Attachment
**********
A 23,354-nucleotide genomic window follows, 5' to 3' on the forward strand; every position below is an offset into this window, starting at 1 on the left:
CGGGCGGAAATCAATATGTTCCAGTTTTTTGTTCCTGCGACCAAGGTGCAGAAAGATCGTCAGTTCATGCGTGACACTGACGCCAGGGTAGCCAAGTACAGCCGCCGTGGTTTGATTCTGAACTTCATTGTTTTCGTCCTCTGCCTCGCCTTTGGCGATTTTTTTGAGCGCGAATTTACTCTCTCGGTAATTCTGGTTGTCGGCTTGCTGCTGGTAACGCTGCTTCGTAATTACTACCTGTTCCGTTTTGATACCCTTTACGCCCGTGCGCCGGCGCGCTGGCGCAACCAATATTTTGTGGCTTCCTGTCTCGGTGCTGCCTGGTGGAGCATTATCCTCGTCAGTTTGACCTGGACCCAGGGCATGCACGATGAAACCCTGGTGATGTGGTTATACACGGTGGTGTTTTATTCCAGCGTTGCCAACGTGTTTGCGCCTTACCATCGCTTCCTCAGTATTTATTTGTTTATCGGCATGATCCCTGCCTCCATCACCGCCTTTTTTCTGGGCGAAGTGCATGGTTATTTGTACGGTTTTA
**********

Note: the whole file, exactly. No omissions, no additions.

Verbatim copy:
A 23,354-nucleotide genomic window follows, 5' to 3' on the forward strand; every position below is an offset into this window, starting at 1 on the left:
CGGGCGGAAATCAATATGTTCCAGTTTTTTGTTCCTGCGACCAAGGTGCAGAAAGATCGTCAGTTCATGCGTGACACTGACGCCAGGGTAGCCAAGTACAGCCGCCGTGGTTTGATTCTGAACTTCATTGTTTTCGTCCTCTGCCTCGCCTTTGGCGATTTTTTTGAGCGCGAATTTACTCTCTCGGTAATTCTGGTTGTCGGCTTGCTGCTGGTAACGCTGCTTCGTAATTACTACCTGTTCCGTTTTGATACCCTTTACGCCCGTGCGCCGGCGCGCTGGCGCAACCAATATTTTGTGGCTTCCTGTCTCGGTGCTGCCTGGTGGAGCATTATCCTCGTCAGTTTGACCTGGACCCAGGGCATGCACGATGAAACCCTGGTGATGTGGTTATACACGGTGGTGTTTTATTCCAGCGTTGCCAACGTGTTTGCGCCTTACCATCGCTTCCTCAGTATTTATTTGTTTATCGGCATGATCCCTGCCTCCATCACCGCCTTTTTTCTGGGCGAAGTGCATGGTTATTTGTACGGTTTTA